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Where the forest meets the sea / story and pictures by Jeannie Baker.

By: Baker, Jeannie.
Material type: materialTypeLabelBookPublisher: Sydney ; London : MacRae, 1987Description: [32] pages : chiefly colourillustrations ; 29 cm.Content type: text | still image Media type: unmediated Carrier type: volumeISBN: 0862033179; 0862033179; 0744513057 (pbk.).Subject(s): Children's stories -- Pictorial works | Premiers' Reading Challenge : 5-6 | Rain forests -- Pictorial works -- Juvenile fiction | Nature -- Effect of human beings on -- Pictorial works -- Juvenile fiction | Landscape changes -- Pictorial works -- Juvenile fiction | Landscape protection -- Pictorial works -- Juvenile fictionDDC classification: A823.3 Summary: The book chronicles the reflections of a young boy, exploring a rain forest in North Queensland, Australia. The collage illustrations, constructed from a multitude of natural materials, create a stunning three-dimensional effect.
Fiction notes: Click to open in new window
Item type Current location Collection Call number Status Date due Barcode Item reserves
Junior St Albans Library
Picture Book B Available IA0852542
Junior Sydenham Library (DIY)
Picture Book B Issued 04/12/2019 IA0852566
Junior Sunshine Library (DIY)
Picture Book B Available IA0559113
Junior Keilor Library
Picture Book B Available IA0559106
Junior Deer Park Library (DIY)
Picture Book B Available IA0449801
Junior Sunshine Library (DIY)
Reserved for Storytime
Picture Book B Not For Loan IA0449818
Total reserves: 0

On a camping trip in an Australian rain forest with his father, a young boy thinks about the history of the plant and animal life around him and wonders about their future.

The book chronicles the reflections of a young boy, exploring a rain forest in North Queensland, Australia. The collage illustrations, constructed from a multitude of natural materials, create a stunning three-dimensional effect.

For children.

Reviews provided by Syndetics

Publishers Weekly Review

A boy travels with his father to a tropical rain forest. Walking among the trees and vines, he imagines the forest as it might have been in the past, with now-extinct creatures and aboriginal children inhabiting it. How much longer, the boy wonders, will the forest remain? Baker's portrayal of unspoiled nature is both an eloquent plea for conservation and a visual tour de force. Her collage constructions have the life and intensity of photographs; at the same time, they embody the inscrutable magic and spirit of a primeval forest. Dinosaurs emerge, barely perceptible, from a tangle of trunks and vines; the faint outlines of an aboriginal child melt into a background of trees; and, in the final, haunting scene, the unspoiled vista readers have toured is overlaid with translucent images of civilization's worst trappings. An exquisitely wrought work with a simple, profound message. All ages. (April) (c) Copyright PWxyz, LLC. All rights reserved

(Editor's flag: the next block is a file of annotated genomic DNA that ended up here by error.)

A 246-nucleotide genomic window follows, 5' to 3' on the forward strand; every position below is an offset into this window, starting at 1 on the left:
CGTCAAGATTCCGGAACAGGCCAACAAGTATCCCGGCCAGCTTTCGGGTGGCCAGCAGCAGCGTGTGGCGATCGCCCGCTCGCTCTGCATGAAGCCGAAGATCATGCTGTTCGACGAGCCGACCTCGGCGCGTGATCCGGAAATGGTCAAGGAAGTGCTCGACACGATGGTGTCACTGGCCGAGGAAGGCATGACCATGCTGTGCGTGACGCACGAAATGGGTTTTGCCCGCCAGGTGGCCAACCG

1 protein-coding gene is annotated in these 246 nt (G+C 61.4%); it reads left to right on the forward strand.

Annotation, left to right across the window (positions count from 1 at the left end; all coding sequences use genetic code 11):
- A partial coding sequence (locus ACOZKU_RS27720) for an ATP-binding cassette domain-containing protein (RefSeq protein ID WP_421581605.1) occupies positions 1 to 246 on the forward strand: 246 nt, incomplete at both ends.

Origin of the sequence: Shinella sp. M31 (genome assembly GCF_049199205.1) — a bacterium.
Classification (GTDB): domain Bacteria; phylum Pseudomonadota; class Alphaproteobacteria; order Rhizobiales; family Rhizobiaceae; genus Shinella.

Booklist Review

Ages 5-10. Baker creates a fabulous natural world in which present and past mingle together in this unusual Australian import. A young boy describes how he and his father go through a reef in their boat and arrive at a rain forest that has been there for a hundred million years. As the boy roams through the forest, he pretends he has gone back in time. He finds an ancient hollow tree where perhaps aboriginal forest children once played. When it is time to leave, the boy and his father agree to come back again. But, the boy wonders, will the forest, the prey of civilization, be there when they do? In an afterword, the author informs readers that ``the place, the people, and the predicament are real.'' The forest, a part of the wilderness in North Queensland, Australia, is one of the few remaining pristine rain forests left in that country. The text is simple, but the pictures are beautifully complex. Baker, who has extensively researched and collected native items, has constructed relief collages from clay, paper, and textured and preserved natural materials. The pages are masterworks of both technical skill and artistic endeavor. Particularly striking is the last double-page spread in which modern civilization-television, swimming pool, hotels-is gauzily imposed over the reef. Memorable and usable on numerous levels. IC. Rain forests-Fiction / Australia-Fiction [OCLC] 87-7551

Kirkus Book Review

From Australia, a picture book illustrated with photographs of relief collages, ingeniously constructed from many materials (including clay and preserved natural materials such as leaves, sand, and shells) to create a realistic, tactile effect. The story is simple: a boy and his father explore a seaside tropical forest (Australia's Daintree Rainforest), the boy seeing present-day wildlife, imagining animals and aborigines of the past, and finally wondering whether a return visit will find this primeval area intact or overrun by development. The imaginary forms--whether of prehistoric creatures of the future's threatened litter--are intriguingly transparent and evanescent in contrast to the present's vivid solidity. Unusual and beautiful, this serves well its admitted purpose of provoking thought on the vexed question of preservation of natural areas; Baker's young narrator has well conveyed their majesty and wonder. Copyright ©Kirkus Reviews, used with permission.

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